When the plate line voltages V(PL<0>) and V(PL<1>) are lowered to “L”, the sense amplifier activation signal V(SEN) is raised and the sense amplifier activation signal V(BSEP) is lowered to activate the sense amplifier SA and perform sense amplification with the sense amplifier SA.

Later, the plate line voltages are driven again from “L” to “H” to “L” with pulses to rewrite the data latched by the sense amplifier SA in the bit line pair BL and BBL. When the plate line voltage becomes “H”, since the polarization data stored in the cell BM7 has a direction from the sense amplifier to the plate line (namely, data “1”), the voltages at the node BBL0R-BBL7R are booted as shown in FIG. 23 as a result of the comparative amplification conducted by the sense amplifier SA and the elevation of the plate line voltage. Then voltage differences appear across:

    • Node BBL7R and node BBL6R;
    • Node BBL6R and node BBL5R;
    • Node BBL5R and node BBL4R;
    • Node BBL4R and node BBL3R;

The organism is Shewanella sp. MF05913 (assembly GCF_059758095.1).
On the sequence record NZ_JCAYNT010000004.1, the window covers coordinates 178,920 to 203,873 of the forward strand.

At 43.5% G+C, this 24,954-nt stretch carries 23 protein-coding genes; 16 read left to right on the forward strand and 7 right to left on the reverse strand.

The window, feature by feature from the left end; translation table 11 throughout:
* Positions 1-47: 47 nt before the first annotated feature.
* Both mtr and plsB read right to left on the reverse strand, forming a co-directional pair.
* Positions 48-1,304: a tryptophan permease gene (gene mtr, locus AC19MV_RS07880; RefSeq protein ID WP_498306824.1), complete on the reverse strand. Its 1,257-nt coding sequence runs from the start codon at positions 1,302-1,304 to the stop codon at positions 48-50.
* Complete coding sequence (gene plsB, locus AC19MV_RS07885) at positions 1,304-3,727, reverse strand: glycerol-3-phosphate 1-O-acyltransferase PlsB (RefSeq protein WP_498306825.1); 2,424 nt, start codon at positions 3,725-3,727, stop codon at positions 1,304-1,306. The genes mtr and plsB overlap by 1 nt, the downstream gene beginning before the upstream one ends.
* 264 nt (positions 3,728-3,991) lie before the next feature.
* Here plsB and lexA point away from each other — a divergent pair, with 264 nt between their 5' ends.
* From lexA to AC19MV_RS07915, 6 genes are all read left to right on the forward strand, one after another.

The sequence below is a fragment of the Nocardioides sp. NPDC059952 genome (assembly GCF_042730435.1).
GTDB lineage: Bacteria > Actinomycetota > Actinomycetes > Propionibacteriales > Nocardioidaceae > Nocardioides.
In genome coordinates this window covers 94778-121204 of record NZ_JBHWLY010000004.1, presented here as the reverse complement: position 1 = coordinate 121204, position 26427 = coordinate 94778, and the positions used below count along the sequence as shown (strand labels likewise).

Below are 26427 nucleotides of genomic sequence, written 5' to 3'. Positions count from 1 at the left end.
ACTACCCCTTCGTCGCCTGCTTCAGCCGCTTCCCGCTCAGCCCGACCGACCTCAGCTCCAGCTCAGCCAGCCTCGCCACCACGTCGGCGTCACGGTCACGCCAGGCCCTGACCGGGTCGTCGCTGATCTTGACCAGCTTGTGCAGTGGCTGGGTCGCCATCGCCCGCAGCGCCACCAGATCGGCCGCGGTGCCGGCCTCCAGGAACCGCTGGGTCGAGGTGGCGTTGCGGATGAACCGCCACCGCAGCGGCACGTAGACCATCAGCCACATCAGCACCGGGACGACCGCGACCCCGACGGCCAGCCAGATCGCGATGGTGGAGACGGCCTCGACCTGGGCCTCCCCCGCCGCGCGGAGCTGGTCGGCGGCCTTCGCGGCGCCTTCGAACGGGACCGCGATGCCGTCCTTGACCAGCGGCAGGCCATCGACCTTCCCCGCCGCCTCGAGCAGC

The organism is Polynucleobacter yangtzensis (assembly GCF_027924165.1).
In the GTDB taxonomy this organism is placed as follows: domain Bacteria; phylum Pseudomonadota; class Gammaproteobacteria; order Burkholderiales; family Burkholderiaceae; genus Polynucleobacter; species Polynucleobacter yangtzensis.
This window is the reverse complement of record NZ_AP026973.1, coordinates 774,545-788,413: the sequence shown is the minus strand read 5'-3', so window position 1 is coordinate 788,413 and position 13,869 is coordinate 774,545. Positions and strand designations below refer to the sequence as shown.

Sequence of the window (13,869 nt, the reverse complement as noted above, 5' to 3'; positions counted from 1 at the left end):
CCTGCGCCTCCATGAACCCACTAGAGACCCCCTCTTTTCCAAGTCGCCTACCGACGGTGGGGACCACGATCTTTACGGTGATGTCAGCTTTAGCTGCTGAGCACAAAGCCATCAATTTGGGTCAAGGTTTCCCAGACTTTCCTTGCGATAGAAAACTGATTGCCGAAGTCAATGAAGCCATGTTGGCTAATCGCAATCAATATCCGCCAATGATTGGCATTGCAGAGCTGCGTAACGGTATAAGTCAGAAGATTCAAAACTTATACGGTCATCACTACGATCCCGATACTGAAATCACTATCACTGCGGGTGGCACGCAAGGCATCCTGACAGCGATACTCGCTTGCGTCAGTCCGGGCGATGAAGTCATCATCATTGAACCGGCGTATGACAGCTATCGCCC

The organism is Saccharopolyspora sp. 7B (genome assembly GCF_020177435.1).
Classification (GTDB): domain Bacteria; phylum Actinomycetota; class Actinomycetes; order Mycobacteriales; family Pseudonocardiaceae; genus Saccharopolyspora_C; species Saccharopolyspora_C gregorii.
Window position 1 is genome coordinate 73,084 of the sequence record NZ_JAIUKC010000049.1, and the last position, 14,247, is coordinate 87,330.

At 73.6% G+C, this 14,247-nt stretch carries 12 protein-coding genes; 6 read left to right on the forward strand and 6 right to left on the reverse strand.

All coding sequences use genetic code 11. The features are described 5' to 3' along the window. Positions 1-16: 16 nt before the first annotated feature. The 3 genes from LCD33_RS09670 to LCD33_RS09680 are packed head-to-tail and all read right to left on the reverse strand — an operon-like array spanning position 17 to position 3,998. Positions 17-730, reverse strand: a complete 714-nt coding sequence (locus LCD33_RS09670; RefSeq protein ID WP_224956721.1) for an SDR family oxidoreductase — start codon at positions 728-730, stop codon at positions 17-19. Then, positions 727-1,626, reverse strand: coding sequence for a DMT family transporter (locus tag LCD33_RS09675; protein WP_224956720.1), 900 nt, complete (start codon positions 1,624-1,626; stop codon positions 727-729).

• Node BBL3R and node BBL2R;
    • Node BBL2R and node BBL1R.

Those voltage differences arise because the nodes BBL1R-BBL7R are booted to a value higher than the supply power voltage and the cell transistors Tr0-Tr7 turn off due to a rise in their threshold level caused by the bias effect in the board.

At this moment, if the direction of polarization in the non-selected cell BM6 is from the sense amplifier to the plate line (namely, data “1”), an electric field works to attenuate this polarization.

However, as indicated by a comparison with the third example of the conventional operation described with reference to FIG. 32, the rise in threshold level due to the bias effect in the board is reduced by the use of the I-type cell transistors BTr0-BTr7. As a result, the transistors become less likely to turn off and thereby disturb is reduced.

Later, the column select signal V(CSL) becomes “H” during the activation of the sense amplifier SA and data is written in the sense amplifier SA through the column selection gate CG from outside the chip.

Now the fifth embodiment of the present invention has been summarized as follows.

Assuming that in the conventional chain type ferroelectric random access memory, after the sense amplifier is activated, the plate lines are driven by the double plate pulse driving method to rewrite the data. When reading data “1”, since the voltage which has been lifted to the supply power voltage of the sense amplifier is further booted by the plate line, the transfer gate is turned off because of the bias effect in the board. As a result, a voltage bias arises at both electrodes of each memory cell, and the accumulated charge of polarization in each memory cell is decreased to cause disturb.